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Tip: Understanding Rank

PEP-Web Tip of the Day

When you do a search, you can sort the results bibliographically alphabetical or by “rank”. What is Rank?

Rank refers to the search engine’s “best guess” as to the relevance of the result to the search you specified. The exact method of ranking used varies a bit depending on the search. In its most basic level, when you specify a single search term, rank looks at the density of the matches for the word in the document, and how close to the beginning of the document they appear as a measure of importance to the paper’s topic. The documents with the most matches and where the term is deemed to have the most importance, have the highest “relevance” and are ranked first (presented first).

When you specify more than one term to appear anywhere in the article, the method is similar, but the search engine looks at how many of those terms appear, and how close together they appear, how close to the beginning of the document, and can even take into account the relative rarity of the search terms and their density in the retrieved file, where infrequent terms count more heavily than common terms.

To see a simple example of this, search for the words (not the phrase, so no quotes):

unconscious communications

Look at the density of matches in each document on the first page of the hits. Then go to the last page of matched documents, and observe the density of matches within the documents.

A more complex search illustrates this nicely with a single page and only 15 matches:

counter*tr* w/25 “liv* out” w/25 enact*

There are a lot of word forms and variants of the words (due to the * wildcards) above that can match, but the proximity (w/25) clause limits the potential for matching. What’s interesting here though is how easily you can see the match density decrease as you view down the short list.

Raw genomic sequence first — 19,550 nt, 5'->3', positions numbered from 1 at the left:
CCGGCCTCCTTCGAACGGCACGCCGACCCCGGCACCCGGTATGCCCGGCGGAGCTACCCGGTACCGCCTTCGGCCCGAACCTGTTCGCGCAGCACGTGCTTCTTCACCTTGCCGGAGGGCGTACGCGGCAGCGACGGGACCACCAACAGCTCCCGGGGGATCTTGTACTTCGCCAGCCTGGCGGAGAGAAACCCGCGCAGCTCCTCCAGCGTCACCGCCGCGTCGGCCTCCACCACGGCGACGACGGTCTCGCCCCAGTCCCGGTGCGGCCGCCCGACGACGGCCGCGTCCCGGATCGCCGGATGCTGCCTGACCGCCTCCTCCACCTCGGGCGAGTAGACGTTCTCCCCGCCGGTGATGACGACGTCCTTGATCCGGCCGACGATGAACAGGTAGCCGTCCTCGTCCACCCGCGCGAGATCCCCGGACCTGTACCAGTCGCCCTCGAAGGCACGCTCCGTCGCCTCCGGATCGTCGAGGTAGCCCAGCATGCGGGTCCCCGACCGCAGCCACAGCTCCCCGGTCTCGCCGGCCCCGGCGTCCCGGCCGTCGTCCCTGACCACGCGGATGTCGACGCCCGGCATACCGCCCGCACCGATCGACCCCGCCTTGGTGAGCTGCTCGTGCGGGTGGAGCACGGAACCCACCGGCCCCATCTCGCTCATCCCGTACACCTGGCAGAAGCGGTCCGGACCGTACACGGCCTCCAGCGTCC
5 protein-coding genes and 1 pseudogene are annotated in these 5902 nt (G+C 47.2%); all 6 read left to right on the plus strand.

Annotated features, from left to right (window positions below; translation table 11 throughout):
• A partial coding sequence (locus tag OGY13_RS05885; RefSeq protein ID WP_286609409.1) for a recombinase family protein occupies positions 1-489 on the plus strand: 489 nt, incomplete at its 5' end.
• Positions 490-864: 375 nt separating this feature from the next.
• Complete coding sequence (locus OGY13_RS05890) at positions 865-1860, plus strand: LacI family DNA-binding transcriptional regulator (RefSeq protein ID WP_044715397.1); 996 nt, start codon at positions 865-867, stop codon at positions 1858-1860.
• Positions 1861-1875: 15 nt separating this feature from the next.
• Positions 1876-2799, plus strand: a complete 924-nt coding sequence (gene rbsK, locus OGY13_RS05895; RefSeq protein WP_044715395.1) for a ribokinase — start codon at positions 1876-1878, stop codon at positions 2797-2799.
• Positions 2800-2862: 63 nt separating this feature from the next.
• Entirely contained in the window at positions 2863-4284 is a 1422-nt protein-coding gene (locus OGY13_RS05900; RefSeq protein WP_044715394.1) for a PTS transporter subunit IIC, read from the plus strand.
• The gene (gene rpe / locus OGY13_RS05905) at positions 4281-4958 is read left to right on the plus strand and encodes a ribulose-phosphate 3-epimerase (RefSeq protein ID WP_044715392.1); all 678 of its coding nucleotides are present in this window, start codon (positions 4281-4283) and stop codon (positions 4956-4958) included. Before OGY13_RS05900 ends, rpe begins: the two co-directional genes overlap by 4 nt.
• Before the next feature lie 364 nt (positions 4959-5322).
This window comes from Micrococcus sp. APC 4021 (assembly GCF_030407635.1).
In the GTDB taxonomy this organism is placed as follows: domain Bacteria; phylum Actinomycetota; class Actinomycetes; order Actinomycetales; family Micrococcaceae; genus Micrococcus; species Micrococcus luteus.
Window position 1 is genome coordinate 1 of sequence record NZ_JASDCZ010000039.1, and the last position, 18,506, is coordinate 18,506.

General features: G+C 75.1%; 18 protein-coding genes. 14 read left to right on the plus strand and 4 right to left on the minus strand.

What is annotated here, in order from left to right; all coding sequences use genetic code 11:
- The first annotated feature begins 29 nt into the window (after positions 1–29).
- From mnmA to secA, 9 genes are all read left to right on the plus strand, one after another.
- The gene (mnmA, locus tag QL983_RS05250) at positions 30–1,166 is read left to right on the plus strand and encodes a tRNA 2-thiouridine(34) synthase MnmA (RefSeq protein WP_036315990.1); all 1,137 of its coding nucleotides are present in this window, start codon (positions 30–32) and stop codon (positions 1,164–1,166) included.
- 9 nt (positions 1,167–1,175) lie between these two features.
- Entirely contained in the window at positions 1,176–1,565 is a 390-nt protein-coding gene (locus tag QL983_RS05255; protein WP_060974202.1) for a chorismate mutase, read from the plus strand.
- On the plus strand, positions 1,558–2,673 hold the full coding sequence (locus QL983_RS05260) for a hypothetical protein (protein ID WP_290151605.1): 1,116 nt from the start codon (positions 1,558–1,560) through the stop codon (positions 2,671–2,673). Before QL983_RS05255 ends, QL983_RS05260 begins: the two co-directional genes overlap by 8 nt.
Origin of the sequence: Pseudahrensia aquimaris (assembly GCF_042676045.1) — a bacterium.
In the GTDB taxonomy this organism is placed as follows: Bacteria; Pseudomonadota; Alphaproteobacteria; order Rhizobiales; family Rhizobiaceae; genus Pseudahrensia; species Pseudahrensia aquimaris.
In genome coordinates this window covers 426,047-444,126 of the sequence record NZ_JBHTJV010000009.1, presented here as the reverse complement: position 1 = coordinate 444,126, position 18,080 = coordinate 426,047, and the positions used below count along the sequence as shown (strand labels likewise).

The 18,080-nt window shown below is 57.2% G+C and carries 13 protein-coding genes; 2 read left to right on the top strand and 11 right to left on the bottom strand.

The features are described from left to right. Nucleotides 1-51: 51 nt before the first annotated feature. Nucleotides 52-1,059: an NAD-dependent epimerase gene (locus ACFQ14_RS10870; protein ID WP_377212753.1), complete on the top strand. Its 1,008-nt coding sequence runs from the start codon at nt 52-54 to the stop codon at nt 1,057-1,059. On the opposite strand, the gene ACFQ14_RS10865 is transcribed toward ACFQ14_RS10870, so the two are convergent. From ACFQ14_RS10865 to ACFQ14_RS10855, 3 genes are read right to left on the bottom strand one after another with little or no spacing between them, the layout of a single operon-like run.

The end result of selecting order by rank is that the search engine’s best “guess” as to which articles are more relevant appear higher on the list than less relevant articles.

For the complete list of tips, see PEP-Web Tips on the PEP-Web support page.

Faergeman, P.M. (1956). Meetings of the New York Psychoanalytic Society. Psychoanal Q., 25:462-465.

(1956). Psychoanalytic Quarterly, 25:462-465

Meetings of the New York Psychoanalytic Society

Poul M. Faergeman

November 29, 1955. SOME NOTES ON THE EMERGENCE OF THE PERCEPTUAL SYSTEM. René A. Spitz. M.D.

The author discusses the emergence and establishment of the perceptual system, the relationship between his propositions concerning this problem, the formulations of Isakower regarding predormescent phenomena, and those of Lewin regarding the dream screen and the blank dream. At birth the infant responds primarily to sensations originating within his body and is protected against outside perceptions by a high stimulus barrier. Contact perception precedes distance (e.g. visual) perception. The first organ to perceive anything is the oral cavity; this happens when the nipple is introduced into the mouth and the jet of milk relieves the unpleasure of thirst. The senses involved in this first oral perception are the sense of taste, of temperature, of smell, of pain, and the deep sensibility in the act of deglutition. The oral cavity is a perceptual zone which includes within itself the characteristics of both internal and external perception; thus it fulfils the function of a bridge between the two. All perception is initiated by affects, the sources of which are the physiological needs. The needs produce the tension that is experienced as unpleasure. The gratification of need leads to the reduction of tension and quiescence. This dynamic process activates the first intraoral perceptions which take place on the dividing line between intrapsychic perception and the environment. The fact that the first perceptions are intraoral has important consequences. The task of distinguishing between inside and outside has its inception here. This faculty will later lead to the separation of the self from the nonself and to the separation of the self from objects; finally, it will lead to the distinction between what is accepted and what is rejected.

[This is a summary or excerpt from the full text of the book or article. The full text of the document is available to subscribers.]

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